On this day in 1806, Lewis and Clark returned to St. Louis after exploring the Pacific Northwest of the United States. “The coffee was good,” they said, “but it rained a lot.”
Adamnan/Adomnán of Iona (ca. 627 – 704) was a somewhat distant cousin of St. Columba (for certain values of “somewhat” — we’re talking a few hundred years). He was born in Raphoe, County Donegal, Ulster, and became abbot of Iona over in Scotland, after being a monk somewhere either here or there; the experts are in a dither. We are told that through his son he is ancestor to the kings of Cenél Conaill, but we are not told when he managed to beget said son, and our sources are silent about anything that might have happened between his own begetting and his tonsure. Moving quickly on. . . .
He made many visits to Northumbria, befriending its quondam king Aldfrid, and after an internecine war therein he obtained release of the Gaels (Irish) captured in the conflict. Always helps to have friends in high places. Understandably he later produced and promulgated the Canon of Adamnan, also called the “Innocents Law,” which forbade making military use of non-combatants. It must be admitted it has not been strictly adhered to in subsequent years. He also wrote what is widely considered the best and most reliable biography of Columba, and was instrumental in bringing the fight over the dating of Easter to Iona, causing a temporary schism there. (They took dating seriously back then, unlike kids nowadays.) Bede, author of the ponderous Ecclesiastical History of the English People, says other things about Adamnan that our sources say nobody (sober) believes anymore. He died in peace at the abbey, and his relics were schlepped about for many years to various “peacemaking conferences,” only to be ultimately destroyed by the Vikings, who should be ashamed.
Padre Pio (1887 – 1968), desiring to be a monk at age ten, was presented to the Capuchins near his parents’ home. The friars liked him, but demanded that he augment his education. His family was too poor to afford this, so his father went to America to work, sending money back to Italy to pay young Franceso’s tuition. At fifteen, freshly educated, he entered the novitiate, taking the name “Pio,” Italian for “Pope Saint Pius V,” the patron of his hometown.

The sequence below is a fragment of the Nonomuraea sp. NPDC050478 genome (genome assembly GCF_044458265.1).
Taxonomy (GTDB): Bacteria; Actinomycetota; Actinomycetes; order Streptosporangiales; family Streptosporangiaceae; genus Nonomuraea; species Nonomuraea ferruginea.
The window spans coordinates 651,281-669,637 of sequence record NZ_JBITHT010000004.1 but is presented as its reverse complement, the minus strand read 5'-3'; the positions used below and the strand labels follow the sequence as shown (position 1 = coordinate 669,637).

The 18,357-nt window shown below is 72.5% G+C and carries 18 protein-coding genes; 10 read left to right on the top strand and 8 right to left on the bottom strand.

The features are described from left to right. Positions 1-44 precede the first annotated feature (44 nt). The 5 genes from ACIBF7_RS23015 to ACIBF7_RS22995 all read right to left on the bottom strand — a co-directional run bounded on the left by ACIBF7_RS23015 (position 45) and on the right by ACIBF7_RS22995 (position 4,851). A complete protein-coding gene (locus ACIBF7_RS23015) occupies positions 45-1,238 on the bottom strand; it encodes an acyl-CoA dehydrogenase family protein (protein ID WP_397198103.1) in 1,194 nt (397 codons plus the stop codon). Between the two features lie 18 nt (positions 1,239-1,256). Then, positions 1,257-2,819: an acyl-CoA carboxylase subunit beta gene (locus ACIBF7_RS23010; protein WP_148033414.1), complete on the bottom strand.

From youth Pio was a sickly lad, and the catalog of his various ailments throughout his life could fill a paragraph we can ill afford (you’ll excuse the pun). His doctors moved him from climate to climate, but none of that worked, and he settled down at the Capuchin friary in San Giovanni Rotondo (“Rotund St. John”) for life, minus the time he spent in the medical corps of the Italian Army in the Great War. This lasted a total of 182 (non-consecutive) days, before he was sent home permanently as medically unfit to serve. Somewhere in there (age 23) he was priestified.
Pio then became a spiritual director, leading his spiritual children with five simple rules: weekly confession, daily communion, spiritual reading, meditation, and examination of conscience. He called Christians to recognize God in all things, seek above all else to do the will of God, and, in his own words, “Pray, Hope, and Don’t Worry.” (Actually his own words were in Italian.) This motto led to the designation “Don’t Worry Be Happy Day” being assigned, by a Catholic agency in London, to the Monday closest to January 22 (“scientifically” determined to be the most depressing day of the year, at least in London). (In 2007. I’m not fooling about this.) But back to our story.
Old Nick appeared to Pio throughout his life, in various guises — naked dancing girls, his Guardian Angel, our Lord, our Lady, and so on. He also had visions of the real things (well not the dancing girls, obviously), but he could distinguish between them by whether they brought him joy. His Stigmata started in his twenties, as pains and red marks in his palms which confused and terrified him. He was embarrassed about them throughout his life, and wore fingerless gloves to hide them. He also suffered other wounds in various visions. He tried to downplay these all, but his fame rapidly grew as “the stigmatic friar.” (There’s a rock group name in there somewhere.)
He was denounced as a charlatan by many, both within and without the Church. In the late 20s the Vatican issued statements denying that miracles associated with the padre (stigmata, bilocation, levitation, etc.) were of divine origin. For a time he was even prohibited from serving Mass. It wasn’t until the mid-1960s that all the accusations were finally dismissed. After a particularly rigorous investigation, he was canonized in 2002 by Pope John Paul II.
Copyright © 2013 Alex Riggle. All Rights Reserved.
September 23 (Wikipedia)
Saint Rais (Wikipedia) – Main source
Virginmartyr Irais (Rhais) of Alexandria (OCA)
St. Rais (Catholic Online)
Image of Irais from OCA (copyright unknown)
St. Adamnan (Catholic Encyclopedia)
Saint Adamnan of Iona (SQPN)
Pio of Pietrelcina (Wikipedia) – Main source
Beatification Padre Pio da Pietrelcina – Biography (Vatican News)
Saint Pio of Pietrelcina (BBC)
Drawing of Padre Pio by Roberto Dughetti (1966), photographed by Lucia Dughetti, from Wikimedia. Used under Creative Commons Attribution-ShareAlike 3.0 Unported (CC BY-SA 3.0) license. Use does not imply approval of owner of this page or this use. But I’m sure they’d like it.